Medical marijuana laws increase use among juveniles, study says

Juvenile use of marijuana is increasing substantially as more medical marijuana laws pass nationwide.

In a recent study published in the International Journal of Drug Policy, Florida International University researchers examined data on juveniles between the ages of 12 and 17 who participated in the National Survey on Drug Use and Health, a representative survey of the U.S. population conducted by Substance Abuse and Mental Health Services Administration. Their nationwide study found that the percent of juveniles reporting recreational use increased substantially following the passage of a medical marijuana law, accounting for other potentially salient causal factors.

"Well-meaning social policy often has unintended and detrimental effects for society," said Criminal Justice Professor Lisa Stolzenberg and lead author of the study.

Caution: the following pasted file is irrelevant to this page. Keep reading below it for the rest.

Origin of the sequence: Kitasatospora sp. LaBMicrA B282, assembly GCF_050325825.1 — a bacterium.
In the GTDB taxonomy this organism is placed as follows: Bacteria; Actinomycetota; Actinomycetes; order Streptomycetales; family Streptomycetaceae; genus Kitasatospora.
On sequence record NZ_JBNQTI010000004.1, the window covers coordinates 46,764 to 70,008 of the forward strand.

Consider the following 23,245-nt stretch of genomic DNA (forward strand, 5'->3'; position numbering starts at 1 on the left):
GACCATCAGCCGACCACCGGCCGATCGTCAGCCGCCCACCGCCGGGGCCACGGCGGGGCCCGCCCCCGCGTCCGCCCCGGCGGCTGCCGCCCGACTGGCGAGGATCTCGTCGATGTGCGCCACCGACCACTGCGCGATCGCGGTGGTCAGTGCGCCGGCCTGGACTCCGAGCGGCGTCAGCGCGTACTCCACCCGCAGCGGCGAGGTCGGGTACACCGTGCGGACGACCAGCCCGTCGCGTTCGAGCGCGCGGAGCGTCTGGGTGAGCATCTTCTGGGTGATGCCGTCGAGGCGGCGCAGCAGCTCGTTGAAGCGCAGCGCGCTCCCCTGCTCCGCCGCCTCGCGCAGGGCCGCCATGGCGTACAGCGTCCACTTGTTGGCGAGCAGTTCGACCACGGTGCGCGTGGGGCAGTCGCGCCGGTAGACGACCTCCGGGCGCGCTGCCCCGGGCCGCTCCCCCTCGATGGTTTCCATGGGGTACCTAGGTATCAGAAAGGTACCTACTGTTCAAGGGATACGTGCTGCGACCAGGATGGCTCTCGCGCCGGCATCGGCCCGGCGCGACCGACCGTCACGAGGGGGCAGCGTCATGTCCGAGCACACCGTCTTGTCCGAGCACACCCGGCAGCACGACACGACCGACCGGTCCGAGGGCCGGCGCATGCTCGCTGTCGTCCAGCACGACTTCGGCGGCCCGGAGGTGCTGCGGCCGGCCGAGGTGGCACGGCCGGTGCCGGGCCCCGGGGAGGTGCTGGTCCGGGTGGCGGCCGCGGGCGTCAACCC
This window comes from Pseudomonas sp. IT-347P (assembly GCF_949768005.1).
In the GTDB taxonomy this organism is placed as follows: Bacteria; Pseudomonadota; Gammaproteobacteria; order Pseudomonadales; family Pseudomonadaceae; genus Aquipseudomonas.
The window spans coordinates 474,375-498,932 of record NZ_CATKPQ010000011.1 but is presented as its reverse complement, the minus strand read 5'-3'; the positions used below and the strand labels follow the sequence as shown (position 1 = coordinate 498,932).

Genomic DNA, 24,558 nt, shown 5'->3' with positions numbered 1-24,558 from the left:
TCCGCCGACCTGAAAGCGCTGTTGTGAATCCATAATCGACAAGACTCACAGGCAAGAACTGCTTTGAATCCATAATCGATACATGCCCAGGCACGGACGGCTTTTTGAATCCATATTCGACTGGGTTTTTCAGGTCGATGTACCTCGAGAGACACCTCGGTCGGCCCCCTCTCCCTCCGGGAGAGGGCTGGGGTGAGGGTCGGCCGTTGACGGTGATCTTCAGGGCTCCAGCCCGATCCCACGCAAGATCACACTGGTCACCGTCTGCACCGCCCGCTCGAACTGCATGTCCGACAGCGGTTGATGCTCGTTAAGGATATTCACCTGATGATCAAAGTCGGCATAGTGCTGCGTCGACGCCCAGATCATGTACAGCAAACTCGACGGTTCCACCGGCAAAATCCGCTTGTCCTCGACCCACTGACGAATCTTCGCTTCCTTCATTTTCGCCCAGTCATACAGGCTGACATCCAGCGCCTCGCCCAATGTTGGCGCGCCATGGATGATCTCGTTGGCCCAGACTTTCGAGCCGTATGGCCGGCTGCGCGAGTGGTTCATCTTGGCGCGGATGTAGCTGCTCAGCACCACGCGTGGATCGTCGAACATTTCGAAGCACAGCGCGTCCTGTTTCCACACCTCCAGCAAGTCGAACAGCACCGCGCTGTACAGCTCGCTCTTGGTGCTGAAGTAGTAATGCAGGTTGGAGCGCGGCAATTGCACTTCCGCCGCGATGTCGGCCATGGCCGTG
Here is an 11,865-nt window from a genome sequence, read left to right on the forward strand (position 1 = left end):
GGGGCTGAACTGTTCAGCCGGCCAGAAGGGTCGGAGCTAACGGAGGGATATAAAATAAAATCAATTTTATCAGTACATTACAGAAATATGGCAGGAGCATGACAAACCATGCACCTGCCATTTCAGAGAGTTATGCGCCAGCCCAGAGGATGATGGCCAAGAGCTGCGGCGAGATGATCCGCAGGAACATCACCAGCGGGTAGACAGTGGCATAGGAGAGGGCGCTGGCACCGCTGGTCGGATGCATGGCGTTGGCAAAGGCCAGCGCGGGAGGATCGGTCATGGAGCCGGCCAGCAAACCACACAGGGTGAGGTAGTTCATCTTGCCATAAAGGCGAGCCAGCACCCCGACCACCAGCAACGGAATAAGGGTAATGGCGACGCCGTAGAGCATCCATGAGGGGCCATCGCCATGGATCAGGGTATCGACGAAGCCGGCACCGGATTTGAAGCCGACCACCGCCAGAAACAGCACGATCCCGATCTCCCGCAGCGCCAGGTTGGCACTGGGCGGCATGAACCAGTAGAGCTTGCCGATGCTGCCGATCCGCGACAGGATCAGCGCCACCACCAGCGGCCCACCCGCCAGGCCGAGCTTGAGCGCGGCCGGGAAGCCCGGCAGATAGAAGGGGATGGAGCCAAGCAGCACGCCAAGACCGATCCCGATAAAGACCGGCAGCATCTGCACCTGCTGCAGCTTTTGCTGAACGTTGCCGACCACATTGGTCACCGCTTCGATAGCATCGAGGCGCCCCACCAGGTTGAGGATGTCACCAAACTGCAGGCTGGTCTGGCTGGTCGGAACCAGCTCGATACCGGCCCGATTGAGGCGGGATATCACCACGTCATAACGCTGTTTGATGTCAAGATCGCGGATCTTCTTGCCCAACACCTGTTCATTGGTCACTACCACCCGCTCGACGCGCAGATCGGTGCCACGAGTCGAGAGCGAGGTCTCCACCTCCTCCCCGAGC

After ruling out a change in marijuana availability as a causal factor, Stolzenberg said the most likely explanation for the increase in use is that medical marijuana laws diminish the frequently associated with the recreational use of marijuana.


Explore further

Adolescents who view medical marijuana ads more likely to use the drug, study finds

Citation: Medical marijuana laws increase use among juveniles, study says (2015, July 15) retrieved 18 June 2019 from https://medicalxpress.com/news/2015-07-medical-marijuana-laws-juveniles.html
This document is subject to copyright. Apart from any fair dealing for the purpose of private study or research, no part may be reproduced without the written permission. The content is provided for information purposes only.
7 shares

Feedback to editors

User comments

Please sign in to add a comment. Registration is free, and takes less than a minute. Read more